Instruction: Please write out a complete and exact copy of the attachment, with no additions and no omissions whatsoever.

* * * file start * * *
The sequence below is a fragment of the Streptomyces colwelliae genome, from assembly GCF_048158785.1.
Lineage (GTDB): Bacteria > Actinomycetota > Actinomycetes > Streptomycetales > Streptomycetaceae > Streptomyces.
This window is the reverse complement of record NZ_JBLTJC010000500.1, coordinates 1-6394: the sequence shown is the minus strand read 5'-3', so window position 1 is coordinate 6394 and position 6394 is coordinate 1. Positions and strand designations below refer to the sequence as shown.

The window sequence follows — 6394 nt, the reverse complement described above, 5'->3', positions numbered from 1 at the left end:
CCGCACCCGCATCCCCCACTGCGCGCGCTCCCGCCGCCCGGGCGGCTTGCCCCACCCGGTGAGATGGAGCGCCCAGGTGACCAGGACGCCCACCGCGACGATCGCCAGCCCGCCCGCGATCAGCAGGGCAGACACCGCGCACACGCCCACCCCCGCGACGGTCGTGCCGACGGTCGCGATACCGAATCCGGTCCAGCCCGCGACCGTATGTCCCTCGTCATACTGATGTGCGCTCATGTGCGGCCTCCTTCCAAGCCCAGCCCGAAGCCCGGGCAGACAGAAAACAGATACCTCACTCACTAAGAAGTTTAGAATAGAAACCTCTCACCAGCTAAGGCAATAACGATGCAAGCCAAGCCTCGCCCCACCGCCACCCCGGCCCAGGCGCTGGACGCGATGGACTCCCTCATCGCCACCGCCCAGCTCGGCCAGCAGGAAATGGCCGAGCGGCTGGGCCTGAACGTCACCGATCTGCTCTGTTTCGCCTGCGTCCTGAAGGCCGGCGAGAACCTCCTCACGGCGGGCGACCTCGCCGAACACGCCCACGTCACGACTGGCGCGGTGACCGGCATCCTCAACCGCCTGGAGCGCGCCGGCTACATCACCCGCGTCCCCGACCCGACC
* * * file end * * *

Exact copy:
The sequence below is a fragment of the Streptomyces colwelliae genome, from assembly GCF_048158785.1.
Lineage (GTDB): Bacteria > Actinomycetota > Actinomycetes > Streptomycetales > Streptomycetaceae > Streptomyces.
This window is the reverse complement of record NZ_JBLTJC010000500.1, coordinates 1-6394: the sequence shown is the minus strand read 5'-3', so window position 1 is coordinate 6394 and position 6394 is coordinate 1. Positions and strand designations below refer to the sequence as shown.

The window sequence follows — 6394 nt, the reverse complement described above, 5'->3', positions numbered from 1 at the left end:
CCGCACCCGCATCCCCCACTGCGCGCGCTCCCGCCGCCCGGGCGGCTTGCCCCACCCGGTGAGATGGAGCGCCCAGGTGACCAGGACGCCCACCGCGACGATCGCCAGCCCGCCCGCGATCAGCAGGGCAGACACCGCGCACACGCCCACCCCCGCGACGGTCGTGCCGACGGTCGCGATACCGAATCCGGTCCAGCCCGCGACCGTATGTCCCTCGTCATACTGATGTGCGCTCATGTGCGGCCTCCTTCCAAGCCCAGCCCGAAGCCCGGGCAGACAGAAAACAGATACCTCACTCACTAAGAAGTTTAGAATAGAAACCTCTCACCAGCTAAGGCAATAACGATGCAAGCCAAGCCTCGCCCCACCGCCACCCCGGCCCAGGCGCTGGACGCGATGGACTCCCTCATCGCCACCGCCCAGCTCGGCCAGCAGGAAATGGCCGAGCGGCTGGGCCTGAACGTCACCGATCTGCTCTGTTTCGCCTGCGTCCTGAAGGCCGGCGAGAACCTCCTCACGGCGGGCGACCTCGCCGAACACGCCCACGTCACGACTGGCGCGGTGACCGGCATCCTCAACCGCCTGGAGCGCGCCGGCTACATCACCCGCGTCCCCGACCCGACC